The entire Isaiah Bradley scene serves as a critical moment for Bucky and Sam. Suddenly, the government that their lives were built around defending is revealed in many ways to have turned its back on them for one reason or another, be it systemic racism or unassisted rage issues due to trauma. The government has always backed superheroes. The closest that ever came to changing was in Captain America: Civil War, where it merely served as a divisive issue. A charitable read is the government wanted to back superheroes even more.
In WandaVision, the government isn’t the enemy; Agent Hayward is. In Falcon and the Winter Soldier, there is no single figurehead making all these bad decisions. It’s the government as a whole that decided to pull Sam’s donated shield from history and thrust it back into battle with John Walker, sullying Steve Rogers’ good name in the process.
The Flag Smashers, thus far the main villains of Falcon and the Winter Soldier, see this glorification of military action, the glorification of superheroes as patriotic symbols, and the existence of government itself as a threat to humanity as they know it. While John Walker brags about the many “resources” allotted to him by the government, Karli Morgenthau complains that those who left in the Blip are being treated better than those who were left behind.
While Sam and Bucky deal with issues with those in power, they are simultaneously fighting against those in the same position. The only difference is how they intend to fix things.
For the Flag Smashers, they are literally seizing the means of super-heroic production, creating an entire army of super-soldiers. Their goal is not to fix the government but to abolish it altogether.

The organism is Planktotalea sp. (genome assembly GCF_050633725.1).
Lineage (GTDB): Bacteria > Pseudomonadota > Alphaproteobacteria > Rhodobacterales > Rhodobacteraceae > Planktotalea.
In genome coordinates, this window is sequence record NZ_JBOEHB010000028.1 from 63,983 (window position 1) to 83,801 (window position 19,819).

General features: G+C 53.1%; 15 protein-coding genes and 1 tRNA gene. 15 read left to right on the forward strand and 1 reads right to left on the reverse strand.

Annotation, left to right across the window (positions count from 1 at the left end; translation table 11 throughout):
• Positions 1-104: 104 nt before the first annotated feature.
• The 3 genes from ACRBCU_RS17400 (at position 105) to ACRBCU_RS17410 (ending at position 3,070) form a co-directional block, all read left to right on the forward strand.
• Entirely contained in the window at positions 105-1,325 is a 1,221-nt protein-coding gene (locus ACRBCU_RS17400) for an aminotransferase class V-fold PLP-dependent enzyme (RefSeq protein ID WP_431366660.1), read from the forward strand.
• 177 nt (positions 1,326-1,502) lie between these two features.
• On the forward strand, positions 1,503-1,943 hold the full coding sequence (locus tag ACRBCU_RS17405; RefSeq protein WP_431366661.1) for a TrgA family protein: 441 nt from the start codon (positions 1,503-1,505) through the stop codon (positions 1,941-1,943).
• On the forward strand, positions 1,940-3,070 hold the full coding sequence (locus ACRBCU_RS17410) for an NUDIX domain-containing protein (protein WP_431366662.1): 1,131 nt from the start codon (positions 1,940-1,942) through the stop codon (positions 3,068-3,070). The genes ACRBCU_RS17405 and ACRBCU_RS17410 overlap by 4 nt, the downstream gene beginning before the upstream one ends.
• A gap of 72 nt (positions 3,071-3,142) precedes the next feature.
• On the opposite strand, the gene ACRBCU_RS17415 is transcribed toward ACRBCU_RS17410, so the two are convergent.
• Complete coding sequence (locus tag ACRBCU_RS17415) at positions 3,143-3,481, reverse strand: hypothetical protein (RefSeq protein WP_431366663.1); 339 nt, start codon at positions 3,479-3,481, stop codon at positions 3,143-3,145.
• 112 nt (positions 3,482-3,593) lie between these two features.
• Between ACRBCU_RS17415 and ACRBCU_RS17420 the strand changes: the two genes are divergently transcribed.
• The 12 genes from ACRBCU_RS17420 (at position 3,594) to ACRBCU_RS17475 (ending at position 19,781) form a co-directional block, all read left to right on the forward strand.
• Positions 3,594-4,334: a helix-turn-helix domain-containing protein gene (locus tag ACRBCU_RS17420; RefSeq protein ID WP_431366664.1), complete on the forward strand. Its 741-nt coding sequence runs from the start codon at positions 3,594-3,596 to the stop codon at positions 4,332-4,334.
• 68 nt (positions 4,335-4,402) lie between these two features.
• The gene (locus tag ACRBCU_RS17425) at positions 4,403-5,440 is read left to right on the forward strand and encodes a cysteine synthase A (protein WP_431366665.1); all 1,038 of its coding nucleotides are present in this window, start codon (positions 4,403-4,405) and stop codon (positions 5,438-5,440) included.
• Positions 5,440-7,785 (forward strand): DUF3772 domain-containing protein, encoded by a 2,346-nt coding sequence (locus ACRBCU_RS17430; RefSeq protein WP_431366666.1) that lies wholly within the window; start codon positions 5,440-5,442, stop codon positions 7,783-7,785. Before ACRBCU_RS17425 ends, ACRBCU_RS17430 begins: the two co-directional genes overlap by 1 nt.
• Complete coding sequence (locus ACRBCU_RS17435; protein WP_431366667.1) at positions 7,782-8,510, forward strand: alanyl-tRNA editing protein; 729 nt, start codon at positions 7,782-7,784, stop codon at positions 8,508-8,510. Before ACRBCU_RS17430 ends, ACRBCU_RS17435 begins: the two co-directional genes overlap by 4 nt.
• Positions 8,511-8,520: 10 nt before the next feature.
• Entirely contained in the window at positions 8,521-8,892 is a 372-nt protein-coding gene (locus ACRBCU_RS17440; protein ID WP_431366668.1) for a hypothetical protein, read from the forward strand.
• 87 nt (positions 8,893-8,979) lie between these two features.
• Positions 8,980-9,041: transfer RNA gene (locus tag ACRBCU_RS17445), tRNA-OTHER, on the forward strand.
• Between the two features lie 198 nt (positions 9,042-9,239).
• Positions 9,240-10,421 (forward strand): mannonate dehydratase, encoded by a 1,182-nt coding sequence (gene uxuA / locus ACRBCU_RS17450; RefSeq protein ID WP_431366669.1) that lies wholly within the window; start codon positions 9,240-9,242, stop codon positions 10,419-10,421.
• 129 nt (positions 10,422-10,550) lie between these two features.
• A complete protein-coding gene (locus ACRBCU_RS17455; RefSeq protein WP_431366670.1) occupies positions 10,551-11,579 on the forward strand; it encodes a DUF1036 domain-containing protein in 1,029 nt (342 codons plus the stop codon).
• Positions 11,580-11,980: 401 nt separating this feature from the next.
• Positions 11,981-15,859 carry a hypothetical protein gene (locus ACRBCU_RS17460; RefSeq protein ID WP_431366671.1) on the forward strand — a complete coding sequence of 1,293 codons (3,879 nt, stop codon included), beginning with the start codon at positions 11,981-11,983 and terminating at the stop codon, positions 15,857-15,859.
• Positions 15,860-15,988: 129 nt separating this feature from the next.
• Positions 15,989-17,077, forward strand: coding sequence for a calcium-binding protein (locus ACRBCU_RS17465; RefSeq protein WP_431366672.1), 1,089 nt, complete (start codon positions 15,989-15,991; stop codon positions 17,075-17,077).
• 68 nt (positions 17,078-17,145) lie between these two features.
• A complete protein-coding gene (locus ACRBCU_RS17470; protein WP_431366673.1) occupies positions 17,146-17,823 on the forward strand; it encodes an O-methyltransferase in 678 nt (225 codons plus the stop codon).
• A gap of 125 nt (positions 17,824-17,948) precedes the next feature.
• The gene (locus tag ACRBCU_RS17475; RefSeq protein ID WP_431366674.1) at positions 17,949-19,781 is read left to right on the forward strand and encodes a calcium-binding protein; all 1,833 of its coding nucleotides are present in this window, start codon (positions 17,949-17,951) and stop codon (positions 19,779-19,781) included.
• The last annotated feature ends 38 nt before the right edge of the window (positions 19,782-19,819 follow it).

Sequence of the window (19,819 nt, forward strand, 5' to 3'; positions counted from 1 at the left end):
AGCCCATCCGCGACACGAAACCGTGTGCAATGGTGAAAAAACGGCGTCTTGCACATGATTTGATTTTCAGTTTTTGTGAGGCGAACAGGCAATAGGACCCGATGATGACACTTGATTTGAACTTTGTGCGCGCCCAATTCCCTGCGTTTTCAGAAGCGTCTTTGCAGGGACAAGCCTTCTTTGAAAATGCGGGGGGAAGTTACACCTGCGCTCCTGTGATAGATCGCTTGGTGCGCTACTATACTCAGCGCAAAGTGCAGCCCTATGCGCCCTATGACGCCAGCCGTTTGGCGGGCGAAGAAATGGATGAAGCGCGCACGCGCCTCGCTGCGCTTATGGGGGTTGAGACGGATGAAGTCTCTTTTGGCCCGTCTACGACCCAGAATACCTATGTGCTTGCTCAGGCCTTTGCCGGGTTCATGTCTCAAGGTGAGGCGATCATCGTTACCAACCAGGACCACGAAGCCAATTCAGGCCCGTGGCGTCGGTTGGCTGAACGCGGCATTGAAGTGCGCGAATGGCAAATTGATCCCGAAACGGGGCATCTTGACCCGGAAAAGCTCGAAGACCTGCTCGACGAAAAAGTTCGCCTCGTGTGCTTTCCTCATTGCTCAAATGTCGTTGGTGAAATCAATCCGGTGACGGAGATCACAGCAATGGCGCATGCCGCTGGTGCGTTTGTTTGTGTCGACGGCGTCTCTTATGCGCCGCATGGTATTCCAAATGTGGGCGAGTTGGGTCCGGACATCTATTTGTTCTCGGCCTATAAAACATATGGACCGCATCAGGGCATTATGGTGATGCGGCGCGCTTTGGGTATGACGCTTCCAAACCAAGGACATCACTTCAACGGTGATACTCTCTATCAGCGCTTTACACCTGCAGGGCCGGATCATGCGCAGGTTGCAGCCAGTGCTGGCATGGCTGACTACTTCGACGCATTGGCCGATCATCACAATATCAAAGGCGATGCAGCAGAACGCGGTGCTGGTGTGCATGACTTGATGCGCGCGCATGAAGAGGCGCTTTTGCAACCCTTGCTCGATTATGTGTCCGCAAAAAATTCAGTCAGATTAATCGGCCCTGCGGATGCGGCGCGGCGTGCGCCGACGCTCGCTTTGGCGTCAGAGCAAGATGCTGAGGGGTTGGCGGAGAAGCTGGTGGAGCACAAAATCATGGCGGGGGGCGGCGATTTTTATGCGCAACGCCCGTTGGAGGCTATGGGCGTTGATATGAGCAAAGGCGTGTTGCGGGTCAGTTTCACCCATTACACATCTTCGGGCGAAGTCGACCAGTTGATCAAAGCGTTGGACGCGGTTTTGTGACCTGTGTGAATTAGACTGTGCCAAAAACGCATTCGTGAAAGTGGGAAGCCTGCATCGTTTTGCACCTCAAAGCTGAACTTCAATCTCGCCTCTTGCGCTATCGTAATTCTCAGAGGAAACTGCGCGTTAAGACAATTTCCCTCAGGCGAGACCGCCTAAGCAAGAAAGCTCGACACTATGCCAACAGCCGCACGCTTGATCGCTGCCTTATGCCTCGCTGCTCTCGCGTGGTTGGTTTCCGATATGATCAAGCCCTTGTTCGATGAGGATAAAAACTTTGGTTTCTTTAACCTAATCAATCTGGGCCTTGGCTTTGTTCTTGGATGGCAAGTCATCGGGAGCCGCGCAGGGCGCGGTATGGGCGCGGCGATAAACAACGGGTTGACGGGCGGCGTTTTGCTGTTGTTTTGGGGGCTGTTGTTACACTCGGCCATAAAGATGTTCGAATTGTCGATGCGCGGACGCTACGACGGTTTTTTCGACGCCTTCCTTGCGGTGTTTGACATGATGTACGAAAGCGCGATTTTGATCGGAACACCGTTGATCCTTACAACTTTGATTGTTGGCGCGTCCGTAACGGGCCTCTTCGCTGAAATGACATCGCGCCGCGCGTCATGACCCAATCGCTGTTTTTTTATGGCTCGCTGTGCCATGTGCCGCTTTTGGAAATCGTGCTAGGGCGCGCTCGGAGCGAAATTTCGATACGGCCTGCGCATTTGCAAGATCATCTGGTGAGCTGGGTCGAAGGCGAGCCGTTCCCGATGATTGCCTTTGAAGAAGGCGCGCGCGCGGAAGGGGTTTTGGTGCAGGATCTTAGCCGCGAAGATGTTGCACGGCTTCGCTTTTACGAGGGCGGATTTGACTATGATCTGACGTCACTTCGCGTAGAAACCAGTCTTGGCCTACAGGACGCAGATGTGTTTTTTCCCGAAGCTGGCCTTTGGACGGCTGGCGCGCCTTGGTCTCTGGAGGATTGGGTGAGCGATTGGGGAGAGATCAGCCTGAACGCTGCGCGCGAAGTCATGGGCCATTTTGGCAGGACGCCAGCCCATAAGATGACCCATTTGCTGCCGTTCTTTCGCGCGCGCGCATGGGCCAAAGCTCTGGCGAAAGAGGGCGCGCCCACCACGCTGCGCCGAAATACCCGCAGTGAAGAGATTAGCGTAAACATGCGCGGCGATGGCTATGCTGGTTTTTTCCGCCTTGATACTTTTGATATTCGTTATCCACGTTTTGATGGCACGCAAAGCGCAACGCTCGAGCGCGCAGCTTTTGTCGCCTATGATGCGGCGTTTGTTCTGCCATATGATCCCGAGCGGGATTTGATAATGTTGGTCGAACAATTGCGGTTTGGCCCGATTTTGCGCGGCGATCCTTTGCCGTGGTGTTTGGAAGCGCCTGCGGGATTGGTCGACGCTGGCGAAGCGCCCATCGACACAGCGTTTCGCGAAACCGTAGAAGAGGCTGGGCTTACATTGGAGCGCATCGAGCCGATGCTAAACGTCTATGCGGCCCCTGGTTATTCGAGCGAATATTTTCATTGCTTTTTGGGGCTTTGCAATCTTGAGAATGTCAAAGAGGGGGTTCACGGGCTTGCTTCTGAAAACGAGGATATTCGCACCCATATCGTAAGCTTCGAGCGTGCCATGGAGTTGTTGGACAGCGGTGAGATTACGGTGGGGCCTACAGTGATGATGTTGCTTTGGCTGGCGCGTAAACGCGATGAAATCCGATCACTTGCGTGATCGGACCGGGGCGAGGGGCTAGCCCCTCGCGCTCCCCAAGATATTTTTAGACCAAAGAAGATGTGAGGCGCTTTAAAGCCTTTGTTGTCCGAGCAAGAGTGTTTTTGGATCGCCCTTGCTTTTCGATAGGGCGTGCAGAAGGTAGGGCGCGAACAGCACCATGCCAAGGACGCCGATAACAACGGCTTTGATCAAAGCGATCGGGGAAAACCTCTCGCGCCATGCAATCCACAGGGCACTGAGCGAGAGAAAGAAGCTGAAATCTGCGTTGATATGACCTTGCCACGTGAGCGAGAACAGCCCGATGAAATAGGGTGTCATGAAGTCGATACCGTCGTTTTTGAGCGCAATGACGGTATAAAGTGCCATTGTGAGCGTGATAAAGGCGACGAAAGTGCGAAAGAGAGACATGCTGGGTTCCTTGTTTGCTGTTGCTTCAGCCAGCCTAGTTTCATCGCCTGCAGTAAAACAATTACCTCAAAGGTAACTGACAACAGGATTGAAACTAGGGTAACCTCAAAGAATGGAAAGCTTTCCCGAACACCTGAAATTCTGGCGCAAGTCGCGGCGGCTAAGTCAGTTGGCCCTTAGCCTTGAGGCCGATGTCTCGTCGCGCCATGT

Bucky and Sam’s plan isn’t clear as of yet, but it will probably involve working from the inside, exposing the fact that Steve Rogers isn’t replaceable — except, perhaps, by his chosen successor. Clearly, that’s the method that would prove the most successful, especially since it won’t involve demolishing the very political structures that hang in a delicate balance already.
The military and Marvel’s future
It’s an inescapable fact that superheroes and the military will always be linked.
As long as Captain America remains in canon, American patriotism in the MCU will be tied to the Avengers. However, what can change is the way the military is shown. It’s not disrespectful to show how military service can mess up veterans’ mental health or how lower-income high schoolers are coaxed into enlisting with the promise of escaping student debt. In fact, it’s important.
I’ve spent my life surrounded by two parents who served in the Navy and spent time recruiting. They point to Top Gun and other military films as showing an idyllic life that often pales in comparison to true service. That, combined with massive pressure on recruiters to meet quotas no matter what, makes for a toxic cycle of young Americans getting roped into a life they had completely different expectations for.
The MCU is just the next step in this cycle, proving — intentionally or not — that you too can be a superhero if you enlist. Nick Fury didn’t just assemble a mighty team of superheroes. He brought together a collective group of Uncle Sams who symbolically proved America is worth defending.
The Falcon and the Winter Soldier is hopefully the first step in a long process of undoing the decade of Marvel mythology surrounding military life — or, at least, counterbalancing it by showing the darker sides of service.
The Falcon and the Winter Soldier is now streaming on Disney+.